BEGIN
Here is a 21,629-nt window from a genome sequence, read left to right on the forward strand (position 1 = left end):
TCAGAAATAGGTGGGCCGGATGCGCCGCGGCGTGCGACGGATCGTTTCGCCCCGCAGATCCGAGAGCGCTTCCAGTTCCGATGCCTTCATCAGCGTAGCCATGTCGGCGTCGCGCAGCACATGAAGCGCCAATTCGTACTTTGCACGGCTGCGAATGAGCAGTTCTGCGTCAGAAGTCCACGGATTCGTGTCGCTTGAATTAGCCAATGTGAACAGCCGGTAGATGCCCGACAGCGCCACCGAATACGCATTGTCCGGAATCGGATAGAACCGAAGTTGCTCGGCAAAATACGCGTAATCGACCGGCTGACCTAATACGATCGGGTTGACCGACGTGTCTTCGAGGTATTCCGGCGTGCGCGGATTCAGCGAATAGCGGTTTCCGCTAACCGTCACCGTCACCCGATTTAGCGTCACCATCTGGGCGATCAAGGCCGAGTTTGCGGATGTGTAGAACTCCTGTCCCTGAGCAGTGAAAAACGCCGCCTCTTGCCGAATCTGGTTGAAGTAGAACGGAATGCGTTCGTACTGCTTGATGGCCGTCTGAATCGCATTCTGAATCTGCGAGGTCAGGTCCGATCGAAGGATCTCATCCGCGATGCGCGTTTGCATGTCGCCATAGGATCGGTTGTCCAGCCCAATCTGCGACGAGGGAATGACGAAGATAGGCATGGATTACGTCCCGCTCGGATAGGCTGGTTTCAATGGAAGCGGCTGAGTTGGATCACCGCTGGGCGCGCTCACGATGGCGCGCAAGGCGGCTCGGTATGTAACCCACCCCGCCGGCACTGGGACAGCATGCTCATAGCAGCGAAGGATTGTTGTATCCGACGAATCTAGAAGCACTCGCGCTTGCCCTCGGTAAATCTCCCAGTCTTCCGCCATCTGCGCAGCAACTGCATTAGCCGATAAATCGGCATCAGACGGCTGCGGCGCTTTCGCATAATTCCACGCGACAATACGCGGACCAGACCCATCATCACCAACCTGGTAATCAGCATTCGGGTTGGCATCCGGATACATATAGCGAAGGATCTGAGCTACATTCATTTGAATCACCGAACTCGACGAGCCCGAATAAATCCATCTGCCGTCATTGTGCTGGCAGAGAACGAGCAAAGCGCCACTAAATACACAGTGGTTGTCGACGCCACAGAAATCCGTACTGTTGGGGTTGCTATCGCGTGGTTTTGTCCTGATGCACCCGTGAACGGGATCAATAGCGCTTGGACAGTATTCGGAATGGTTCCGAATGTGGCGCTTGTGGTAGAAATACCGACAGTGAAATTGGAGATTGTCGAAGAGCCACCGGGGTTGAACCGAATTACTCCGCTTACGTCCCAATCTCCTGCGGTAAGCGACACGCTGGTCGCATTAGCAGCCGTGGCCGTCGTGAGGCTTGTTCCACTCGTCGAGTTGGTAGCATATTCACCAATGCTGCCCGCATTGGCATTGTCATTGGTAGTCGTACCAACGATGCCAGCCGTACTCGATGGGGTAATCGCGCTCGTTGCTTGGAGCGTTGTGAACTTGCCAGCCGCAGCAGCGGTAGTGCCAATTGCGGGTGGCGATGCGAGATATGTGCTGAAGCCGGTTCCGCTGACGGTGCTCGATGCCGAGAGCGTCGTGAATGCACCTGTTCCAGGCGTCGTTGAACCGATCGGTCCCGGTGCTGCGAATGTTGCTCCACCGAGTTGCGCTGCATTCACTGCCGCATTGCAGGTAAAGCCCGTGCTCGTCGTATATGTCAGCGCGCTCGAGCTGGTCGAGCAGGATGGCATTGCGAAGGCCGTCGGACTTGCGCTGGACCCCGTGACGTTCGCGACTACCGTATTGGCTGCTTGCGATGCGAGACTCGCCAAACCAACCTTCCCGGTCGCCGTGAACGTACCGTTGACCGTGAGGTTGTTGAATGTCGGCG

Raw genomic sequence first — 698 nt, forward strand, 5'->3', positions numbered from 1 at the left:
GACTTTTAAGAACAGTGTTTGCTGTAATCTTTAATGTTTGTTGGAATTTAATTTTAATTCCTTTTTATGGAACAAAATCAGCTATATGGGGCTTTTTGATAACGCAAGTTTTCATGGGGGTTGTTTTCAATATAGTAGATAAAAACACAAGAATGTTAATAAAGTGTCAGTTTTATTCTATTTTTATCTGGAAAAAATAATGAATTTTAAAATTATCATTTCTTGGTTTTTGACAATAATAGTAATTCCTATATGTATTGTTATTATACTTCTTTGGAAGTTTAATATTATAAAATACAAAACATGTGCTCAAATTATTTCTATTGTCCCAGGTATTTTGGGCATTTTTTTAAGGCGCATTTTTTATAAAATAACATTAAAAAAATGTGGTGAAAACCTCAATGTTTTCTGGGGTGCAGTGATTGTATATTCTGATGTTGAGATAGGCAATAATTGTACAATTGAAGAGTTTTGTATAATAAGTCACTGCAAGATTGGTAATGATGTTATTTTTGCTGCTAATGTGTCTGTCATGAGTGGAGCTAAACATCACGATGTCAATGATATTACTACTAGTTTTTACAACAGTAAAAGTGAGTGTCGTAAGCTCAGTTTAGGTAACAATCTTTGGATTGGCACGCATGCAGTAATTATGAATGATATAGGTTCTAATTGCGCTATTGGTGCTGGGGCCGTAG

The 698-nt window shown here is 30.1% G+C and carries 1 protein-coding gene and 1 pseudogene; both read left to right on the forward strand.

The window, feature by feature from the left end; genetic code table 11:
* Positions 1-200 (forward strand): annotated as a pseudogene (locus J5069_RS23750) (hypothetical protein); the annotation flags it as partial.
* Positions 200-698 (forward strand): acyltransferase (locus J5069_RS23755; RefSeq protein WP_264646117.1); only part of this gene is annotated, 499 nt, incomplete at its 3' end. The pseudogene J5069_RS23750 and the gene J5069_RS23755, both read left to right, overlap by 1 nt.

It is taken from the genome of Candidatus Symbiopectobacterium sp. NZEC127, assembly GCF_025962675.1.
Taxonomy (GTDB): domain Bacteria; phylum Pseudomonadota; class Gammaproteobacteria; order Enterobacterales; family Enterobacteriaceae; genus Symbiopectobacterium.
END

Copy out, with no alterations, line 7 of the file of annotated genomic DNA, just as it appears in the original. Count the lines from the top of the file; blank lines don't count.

* Positions 1-200 (forward strand): annotated as a pseudogene (locus J5069_RS23750) (hypothetical protein); the annotation flags it as partial.